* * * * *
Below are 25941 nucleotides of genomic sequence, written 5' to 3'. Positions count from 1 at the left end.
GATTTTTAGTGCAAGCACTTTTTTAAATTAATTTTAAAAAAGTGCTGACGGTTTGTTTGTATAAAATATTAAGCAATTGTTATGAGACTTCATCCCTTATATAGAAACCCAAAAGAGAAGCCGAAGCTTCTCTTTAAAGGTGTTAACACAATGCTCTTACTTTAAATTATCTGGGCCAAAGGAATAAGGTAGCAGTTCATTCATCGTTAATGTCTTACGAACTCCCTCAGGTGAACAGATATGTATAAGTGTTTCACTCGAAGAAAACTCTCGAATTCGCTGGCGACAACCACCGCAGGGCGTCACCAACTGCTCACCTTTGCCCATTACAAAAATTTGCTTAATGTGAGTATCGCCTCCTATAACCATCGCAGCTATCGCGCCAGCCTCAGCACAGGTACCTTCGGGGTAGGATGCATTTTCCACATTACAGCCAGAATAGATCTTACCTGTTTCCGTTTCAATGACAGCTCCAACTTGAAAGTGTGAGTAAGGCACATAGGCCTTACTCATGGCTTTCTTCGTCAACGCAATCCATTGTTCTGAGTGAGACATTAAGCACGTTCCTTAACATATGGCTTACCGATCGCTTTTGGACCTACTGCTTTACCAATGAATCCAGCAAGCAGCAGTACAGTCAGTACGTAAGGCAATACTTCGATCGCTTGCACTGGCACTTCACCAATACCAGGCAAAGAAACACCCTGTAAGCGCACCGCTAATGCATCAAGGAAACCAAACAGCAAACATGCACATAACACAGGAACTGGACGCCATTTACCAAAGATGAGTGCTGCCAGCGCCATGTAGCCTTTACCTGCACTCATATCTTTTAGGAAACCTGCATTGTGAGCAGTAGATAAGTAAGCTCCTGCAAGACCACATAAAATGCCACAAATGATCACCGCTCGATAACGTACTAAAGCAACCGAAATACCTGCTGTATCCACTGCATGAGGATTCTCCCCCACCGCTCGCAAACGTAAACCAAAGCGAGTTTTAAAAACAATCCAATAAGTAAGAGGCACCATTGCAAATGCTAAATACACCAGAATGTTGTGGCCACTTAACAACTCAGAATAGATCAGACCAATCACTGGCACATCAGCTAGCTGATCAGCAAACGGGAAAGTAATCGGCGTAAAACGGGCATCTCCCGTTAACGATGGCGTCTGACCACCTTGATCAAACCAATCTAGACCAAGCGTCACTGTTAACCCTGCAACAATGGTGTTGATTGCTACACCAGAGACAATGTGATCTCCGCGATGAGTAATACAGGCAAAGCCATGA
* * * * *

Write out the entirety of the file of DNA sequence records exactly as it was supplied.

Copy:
Below are 25941 nucleotides of genomic sequence, written 5' to 3'. Positions count from 1 at the left end.
GATTTTTAGTGCAAGCACTTTTTTAAATTAATTTTAAAAAAGTGCTGACGGTTTGTTTGTATAAAATATTAAGCAATTGTTATGAGACTTCATCCCTTATATAGAAACCCAAAAGAGAAGCCGAAGCTTCTCTTTAAAGGTGTTAACACAATGCTCTTACTTTAAATTATCTGGGCCAAAGGAATAAGGTAGCAGTTCATTCATCGTTAATGTCTTACGAACTCCCTCAGGTGAACAGATATGTATAAGTGTTTCACTCGAAGAAAACTCTCGAATTCGCTGGCGACAACCACCGCAGGGCGTCACCAACTGCTCACCTTTGCCCATTACAAAAATTTGCTTAATGTGAGTATCGCCTCCTATAACCATCGCAGCTATCGCGCCAGCCTCAGCACAGGTACCTTCGGGGTAGGATGCATTTTCCACATTACAGCCAGAATAGATCTTACCTGTTTCCGTTTCAATGACAGCTCCAACTTGAAAGTGTGAGTAAGGCACATAGGCCTTACTCATGGCTTTCTTCGTCAACGCAATCCATTGTTCTGAGTGAGACATTAAGCACGTTCCTTAACATATGGCTTACCGATCGCTTTTGGACCTACTGCTTTACCAATGAATCCAGCAAGCAGCAGTACAGTCAGTACGTAAGGCAATACTTCGATCGCTTGCACTGGCACTTCACCAATACCAGGCAAAGAAACACCCTGTAAGCGCACCGCTAATGCATCAAGGAAACCAAACAGCAAACATGCACATAACACAGGAACTGGACGCCATTTACCAAAGATGAGTGCTGCCAGCGCCATGTAGCCTTTACCTGCACTCATATCTTTTAGGAAACCTGCATTGTGAGCAGTAGATAAGTAAGCTCCTGCAAGACCACATAAAATGCCACAAATGATCACCGCTCGATAACGTACTAAAGCAACCGAAATACCTGCTGTATCCACTGCATGAGGATTCTCCCCCACCGCTCGCAAACGTAAACCAAAGCGAGTTTTAAAAACAATCCAATAAGTAAGAGGCACCATTGCAAATGCTAAATACACCAGAATGTTGTGGCCACTTAACAACTCAGAATAGATCAGACCAATCACTGGCACATCAGCTAGCTGATCAGCAAACGGGAAAGTAATCGGCGTAAAACGGGCATCTCCCGTTAACGATGGCGTCTGACCACCTTGATCAAACCAATCTAGACCAAGCGTCACTGTTAACCCTGCAACAATGGTGTTGATTGCTACACCAGAGACAATGTGATCTCCGCGATGAGTAATACAGGCAAAGCCATGA